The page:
One of my favorite parts of the week is reading the responses to our weekly question as they offer a window into the thoughts of our students, staff, and community. As with all relevant and pertinent questions, not all answers align with one another and can certainly feel like criticism at times; however, each one is important as they help us to better understand one another and listen/understand what is on our collective minds...
Sampling of Responses from Last Week’s ‘Question of the Week’: Please complete this statement: What are some necessary changes that you hope will take place to improve our schools and learning environments for all of our learners?
- Students and teachers alike have spoken positively about the smaller class sizes created by the two cohorts. Many students have said they feel more comfortable talking and get a chance to share their ideas and have conversations more.
- I hope they will have less time on the screen.
- Start teaching philosophy to kids in middle and high school, with open debates at the end of each session. If our society wants to get rid of religion, it needs to replace it with something else; Woke culture should not be the answer.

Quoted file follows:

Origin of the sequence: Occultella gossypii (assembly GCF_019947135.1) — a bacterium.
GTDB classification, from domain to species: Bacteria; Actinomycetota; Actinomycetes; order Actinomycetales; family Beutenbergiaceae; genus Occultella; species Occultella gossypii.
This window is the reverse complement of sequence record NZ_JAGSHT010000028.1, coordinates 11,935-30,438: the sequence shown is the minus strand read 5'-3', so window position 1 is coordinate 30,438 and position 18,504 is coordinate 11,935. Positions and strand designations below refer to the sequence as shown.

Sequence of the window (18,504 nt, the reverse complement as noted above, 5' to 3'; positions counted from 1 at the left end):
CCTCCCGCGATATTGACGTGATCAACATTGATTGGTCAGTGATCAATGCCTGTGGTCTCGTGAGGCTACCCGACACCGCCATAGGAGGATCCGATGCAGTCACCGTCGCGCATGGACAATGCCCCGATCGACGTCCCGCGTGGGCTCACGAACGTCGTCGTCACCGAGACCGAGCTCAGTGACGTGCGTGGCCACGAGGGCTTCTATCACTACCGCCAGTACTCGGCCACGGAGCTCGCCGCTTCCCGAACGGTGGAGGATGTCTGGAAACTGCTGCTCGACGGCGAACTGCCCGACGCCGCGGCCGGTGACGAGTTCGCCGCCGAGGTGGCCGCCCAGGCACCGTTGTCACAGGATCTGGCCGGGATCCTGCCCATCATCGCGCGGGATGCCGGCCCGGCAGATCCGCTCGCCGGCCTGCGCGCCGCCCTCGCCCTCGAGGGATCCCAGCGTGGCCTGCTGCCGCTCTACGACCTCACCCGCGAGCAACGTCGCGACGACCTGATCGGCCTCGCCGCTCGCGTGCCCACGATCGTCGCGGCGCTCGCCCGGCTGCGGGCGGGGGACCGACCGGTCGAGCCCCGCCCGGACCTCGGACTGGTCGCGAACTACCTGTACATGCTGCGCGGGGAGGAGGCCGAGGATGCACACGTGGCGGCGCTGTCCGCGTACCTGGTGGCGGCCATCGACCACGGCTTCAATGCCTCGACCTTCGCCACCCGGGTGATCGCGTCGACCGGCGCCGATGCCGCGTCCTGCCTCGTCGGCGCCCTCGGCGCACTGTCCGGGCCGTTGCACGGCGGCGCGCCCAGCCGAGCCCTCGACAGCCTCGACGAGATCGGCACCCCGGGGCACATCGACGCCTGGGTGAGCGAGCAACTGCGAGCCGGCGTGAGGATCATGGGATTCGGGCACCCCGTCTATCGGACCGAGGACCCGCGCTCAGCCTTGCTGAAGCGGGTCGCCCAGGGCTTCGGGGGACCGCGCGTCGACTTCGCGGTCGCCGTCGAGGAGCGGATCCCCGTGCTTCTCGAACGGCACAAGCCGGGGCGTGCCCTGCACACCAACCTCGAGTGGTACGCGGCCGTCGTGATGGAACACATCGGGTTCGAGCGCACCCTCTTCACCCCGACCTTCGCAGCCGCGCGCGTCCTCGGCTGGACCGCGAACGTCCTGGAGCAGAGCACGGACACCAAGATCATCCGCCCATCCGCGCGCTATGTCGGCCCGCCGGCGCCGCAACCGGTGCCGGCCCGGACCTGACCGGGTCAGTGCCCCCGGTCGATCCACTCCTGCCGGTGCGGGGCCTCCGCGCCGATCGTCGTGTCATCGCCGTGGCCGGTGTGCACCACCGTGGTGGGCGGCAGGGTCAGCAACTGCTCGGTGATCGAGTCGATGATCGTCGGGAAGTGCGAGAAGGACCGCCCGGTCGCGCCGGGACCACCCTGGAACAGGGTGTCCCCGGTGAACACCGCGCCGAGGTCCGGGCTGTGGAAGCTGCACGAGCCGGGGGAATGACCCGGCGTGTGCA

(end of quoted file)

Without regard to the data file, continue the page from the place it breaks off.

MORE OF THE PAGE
- The addition of more variety of phys Ed games
- Not a lot of homework
- Better wifi especially if you want to live stream
- The live-streaming our classes, it’ll definitely make online learning easier for teachers and students (once we work out all the network issues)
- Everything becomes more straightforward.
- No masks and for everyone to be happy
- No synchronous learning; I will be so bored all day and will not work well at all.
- I hope that students will be allowed to leave their lunchboxes in their Advisory classroom to take weight out of their backpack.
Dr. King’s commitment to others is one I hope we continue to instill in our students and one another. The words below are worthy of reflection as they encourage and inspire hope, promise, and action (each year I find myself drawn to certain ‘repeats’ and inspired by others - there is never a scarcity of inspiration from Dr. King - that is for sure!)...
“So even though we face difficulties of today and tomorrow, I still have a dream.”
“Find a voice in a whisper.”
“There is no such thing as separate but equal. Separation, segregation, inevitably makes for inequality.”